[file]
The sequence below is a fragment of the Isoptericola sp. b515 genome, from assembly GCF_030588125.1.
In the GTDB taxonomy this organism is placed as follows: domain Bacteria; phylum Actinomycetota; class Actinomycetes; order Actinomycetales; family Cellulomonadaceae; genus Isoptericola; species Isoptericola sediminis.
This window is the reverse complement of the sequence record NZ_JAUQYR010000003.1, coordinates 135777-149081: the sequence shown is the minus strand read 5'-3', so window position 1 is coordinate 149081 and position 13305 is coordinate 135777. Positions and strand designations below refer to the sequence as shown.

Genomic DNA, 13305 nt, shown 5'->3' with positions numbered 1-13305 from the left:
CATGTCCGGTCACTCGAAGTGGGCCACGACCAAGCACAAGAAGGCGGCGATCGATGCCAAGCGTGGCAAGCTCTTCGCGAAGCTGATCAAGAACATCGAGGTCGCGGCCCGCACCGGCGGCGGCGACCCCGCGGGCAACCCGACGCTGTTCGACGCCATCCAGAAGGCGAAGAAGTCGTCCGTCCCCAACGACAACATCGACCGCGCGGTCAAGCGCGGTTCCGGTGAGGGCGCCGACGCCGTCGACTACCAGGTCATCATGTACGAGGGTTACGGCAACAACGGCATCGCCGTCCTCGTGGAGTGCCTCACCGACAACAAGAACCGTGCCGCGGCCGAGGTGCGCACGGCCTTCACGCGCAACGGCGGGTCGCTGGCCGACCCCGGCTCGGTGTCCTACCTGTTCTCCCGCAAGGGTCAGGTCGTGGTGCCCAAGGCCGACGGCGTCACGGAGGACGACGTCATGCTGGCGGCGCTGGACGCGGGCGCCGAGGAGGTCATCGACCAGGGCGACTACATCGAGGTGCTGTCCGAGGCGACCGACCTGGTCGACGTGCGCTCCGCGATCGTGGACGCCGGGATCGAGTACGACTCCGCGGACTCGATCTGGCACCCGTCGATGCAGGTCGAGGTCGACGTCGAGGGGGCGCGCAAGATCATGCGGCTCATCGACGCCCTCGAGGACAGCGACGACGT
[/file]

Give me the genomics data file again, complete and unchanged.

The sequence below is a fragment of the Isoptericola sp. b515 genome, from assembly GCF_030588125.1.
In the GTDB taxonomy this organism is placed as follows: domain Bacteria; phylum Actinomycetota; class Actinomycetes; order Actinomycetales; family Cellulomonadaceae; genus Isoptericola; species Isoptericola sediminis.
This window is the reverse complement of the sequence record NZ_JAUQYR010000003.1, coordinates 135777-149081: the sequence shown is the minus strand read 5'-3', so window position 1 is coordinate 149081 and position 13305 is coordinate 135777. Positions and strand designations below refer to the sequence as shown.

Genomic DNA, 13305 nt, shown 5'->3' with positions numbered 1-13305 from the left:
CATGTCCGGTCACTCGAAGTGGGCCACGACCAAGCACAAGAAGGCGGCGATCGATGCCAAGCGTGGCAAGCTCTTCGCGAAGCTGATCAAGAACATCGAGGTCGCGGCCCGCACCGGCGGCGGCGACCCCGCGGGCAACCCGACGCTGTTCGACGCCATCCAGAAGGCGAAGAAGTCGTCCGTCCCCAACGACAACATCGACCGCGCGGTCAAGCGCGGTTCCGGTGAGGGCGCCGACGCCGTCGACTACCAGGTCATCATGTACGAGGGTTACGGCAACAACGGCATCGCCGTCCTCGTGGAGTGCCTCACCGACAACAAGAACCGTGCCGCGGCCGAGGTGCGCACGGCCTTCACGCGCAACGGCGGGTCGCTGGCCGACCCCGGCTCGGTGTCCTACCTGTTCTCCCGCAAGGGTCAGGTCGTGGTGCCCAAGGCCGACGGCGTCACGGAGGACGACGTCATGCTGGCGGCGCTGGACGCGGGCGCCGAGGAGGTCATCGACCAGGGCGACTACATCGAGGTGCTGTCCGAGGCGACCGACCTGGTCGACGTGCGCTCCGCGATCGTGGACGCCGGGATCGAGTACGACTCCGCGGACTCGATCTGGCACCCGTCGATGCAGGTCGAGGTCGACGTCGAGGGGGCGCGCAAGATCATGCGGCTCATCGACGCCCTCGAGGACAGCGACGACGT